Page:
Iris and Estella are best friends whose relationship doesn’t end with Estella’s death. Iris’ feelings of shock, guilt, and repentance are exacerbated...moreIris and Estella are best friends whose relationship doesn’t end with Estella’s death. Iris’ feelings of shock, guilt, and repentance are exacerbated by Estella’s voice whispering in her head; chiding her every thought and action. Brutal murders, strange packages, and even stranger occurrences begin to accumulate around Iris like iron filings around a magnet. Estella’s voice evolves into full-blown arguments as Iris becomes convinced that first one person, then another is at the root of her problems.
Blood Echo has a dark feel throughout, because everything is filtered through Iris’ increasingly tenuous grasp on reality. Simonson is very good at subtly drawing the reader, step by step, down the blind alley to psychosis. It’s a little uncomfortable, but you just have to see what’s behind the next dumpster. There’s always a surprise there, but none of them compare to the wall at the end of the alley.
The cast of characters here is interesting. With a couple of exceptions, it’s almost impossible to be sure whether any of them is truly likeable. Being the ultimate unreliable narrator, even Iris is hard to pin down in this regard. For the most part, this is a group of people you might like…until you get to know them.
There’s a vampire element to the story that may be “real” or may be part of Iris’ psychosis. Either way, leaving it out wouldn’t have hurt the story and would likely have intensified the aspects that make it such a good psychological thriller.
Blood Echo may leave you uncertain of what’s real and with questions for which you don’t really want the answers.(less)
Carrie was born with the ability to hear the thoughts of those around her. The immortality is the result of a deal someone else made with a demon…abou...moreCarrie was born with the ability to hear the thoughts of those around her. The immortality is the result of a deal someone else made with a demon…about eight thousand years ago. For the time being, she owns a diner in Philadelphia, where she dispenses advice to those who are able to track her down. She avoids other people as much as possible, but has managed, over the centuries, to develop relationships with an angel, Gabriel, and a demon, Bedlam. When her latest supplicant, Sebastian, asks if she can get him out of a deal – his soul for his sister’s life – he’s made with a demon, she decides to break her personal rule and try to help him. Finding the demon who holds Sebastian’s contract, involves increasingly dangerous trips into Hell and the care of her friends on each return.
Much of this story is flashbacks related to how Carrie reached the current phase of her eternal life and to how she met the various archdemons she must deal with to fulfill her commitment to Sebastian. After a while I began to wonder if that was all the story would hold. About two thirds of the way through, Sebastian returns to the story in a very touching way that sets the stage for its true resolution.
Oracle of Philadelphia is interesting for its depiction of the angelic realm, but the real message of the story is the value of true friendship. Carrie spends a lot of time looking for things that she doesn’t realize she already has, as if her ability to see into others’ lives hinders her in knowing her own.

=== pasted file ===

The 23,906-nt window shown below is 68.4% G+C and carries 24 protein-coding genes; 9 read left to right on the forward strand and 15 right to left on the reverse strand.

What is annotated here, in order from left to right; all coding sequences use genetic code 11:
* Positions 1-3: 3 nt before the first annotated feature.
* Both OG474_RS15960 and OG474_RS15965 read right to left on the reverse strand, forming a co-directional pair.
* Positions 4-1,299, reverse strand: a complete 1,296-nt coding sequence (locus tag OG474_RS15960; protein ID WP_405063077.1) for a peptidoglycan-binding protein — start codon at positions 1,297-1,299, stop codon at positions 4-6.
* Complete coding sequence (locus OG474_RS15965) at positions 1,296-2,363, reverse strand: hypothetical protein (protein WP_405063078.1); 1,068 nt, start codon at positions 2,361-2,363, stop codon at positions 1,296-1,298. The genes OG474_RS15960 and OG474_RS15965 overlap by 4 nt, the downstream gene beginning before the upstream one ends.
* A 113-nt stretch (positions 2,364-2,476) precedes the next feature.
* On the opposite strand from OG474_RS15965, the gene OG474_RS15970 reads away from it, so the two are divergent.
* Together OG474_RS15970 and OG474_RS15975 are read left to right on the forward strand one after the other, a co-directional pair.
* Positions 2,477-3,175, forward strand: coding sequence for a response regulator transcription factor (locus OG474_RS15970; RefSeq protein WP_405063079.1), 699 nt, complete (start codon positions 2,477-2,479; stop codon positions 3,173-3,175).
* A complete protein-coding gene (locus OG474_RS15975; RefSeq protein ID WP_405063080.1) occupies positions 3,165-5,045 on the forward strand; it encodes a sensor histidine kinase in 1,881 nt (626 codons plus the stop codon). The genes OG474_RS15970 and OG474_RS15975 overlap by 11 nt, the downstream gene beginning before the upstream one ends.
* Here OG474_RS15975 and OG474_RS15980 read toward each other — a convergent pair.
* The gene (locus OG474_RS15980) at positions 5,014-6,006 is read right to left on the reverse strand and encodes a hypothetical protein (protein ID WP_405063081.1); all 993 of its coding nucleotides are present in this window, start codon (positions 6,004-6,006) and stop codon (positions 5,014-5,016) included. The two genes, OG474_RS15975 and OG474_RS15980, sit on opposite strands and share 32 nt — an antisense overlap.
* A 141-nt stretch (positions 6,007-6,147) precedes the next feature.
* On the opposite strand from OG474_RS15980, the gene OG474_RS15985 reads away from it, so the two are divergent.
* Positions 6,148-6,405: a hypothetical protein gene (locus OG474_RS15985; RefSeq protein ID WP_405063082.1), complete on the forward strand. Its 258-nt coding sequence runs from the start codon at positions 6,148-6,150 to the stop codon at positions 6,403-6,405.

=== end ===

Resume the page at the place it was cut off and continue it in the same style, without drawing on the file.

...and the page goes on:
For those who want more than just angels and demons in their supernatural fantasy, this is a must read.(less)
The Burning Bush picks up the story of Lanore Vesta about a month after the end of her first adventure in Fire Baptized. It starts with a bang – liter...moreThe Burning Bush picks up the story of Lanore Vesta about a month after the end of her first adventure in Fire Baptized. It starts with a bang – literally – when Lanore and Zulu bomb Dante Botelli’s business. Unfortunately, this provides Detective Rivera with the last bit of leverage he needs to blackmail Lanore into solving another of his cases – the murders of two young women. To complicate matters she also has to contend with her love triangle with Zulu and Meshack, the escalating war of revenge-for-revenge with Dante, a possible conspiracy involving the Rebels, keeping the vessel – Angel – safe while she tries to determine the Palero’s true motives for wanting her, and dealing with Zulu’s little sister, Cassie, who has become Lanore’s self-appointed assistant. Solving the Burning Bush Murders for Rivera turns out to be the easy part. Dealing with her friends and loved ones is the daunting part. When Dante retaliates – with tragic results for Lanore – she takes a closer look at what she’s doing with her life and who she’s doing it for.
First, a couple of things I didn’t like. The first book in the Habitat Series – Fire Baptized – was an urban fantasy with some strong romance undercurrents. The Burning Bush seems to have transformed the series into a romance in an urban fantasy setting. I’m also not a fan of cliff-hanger endings in book series.
Wright continues to develop her world of supernaturals forced to live separately from humans. She provides history of the rift between the two and Lanore’s own backstory seamlessly throughout the story. She balances the various parts of the story, keeping the reader uncertain as to which are related and what is truly coincidence or conspiracy. As in Fire Baptized, her characters are the heart of the story. She’s created individuals you can see yourself spending time with – or avoiding at all costs. I especially like Zulu’s Prime. His attitude and personality remind me of some of Christopher Moore’s monsters.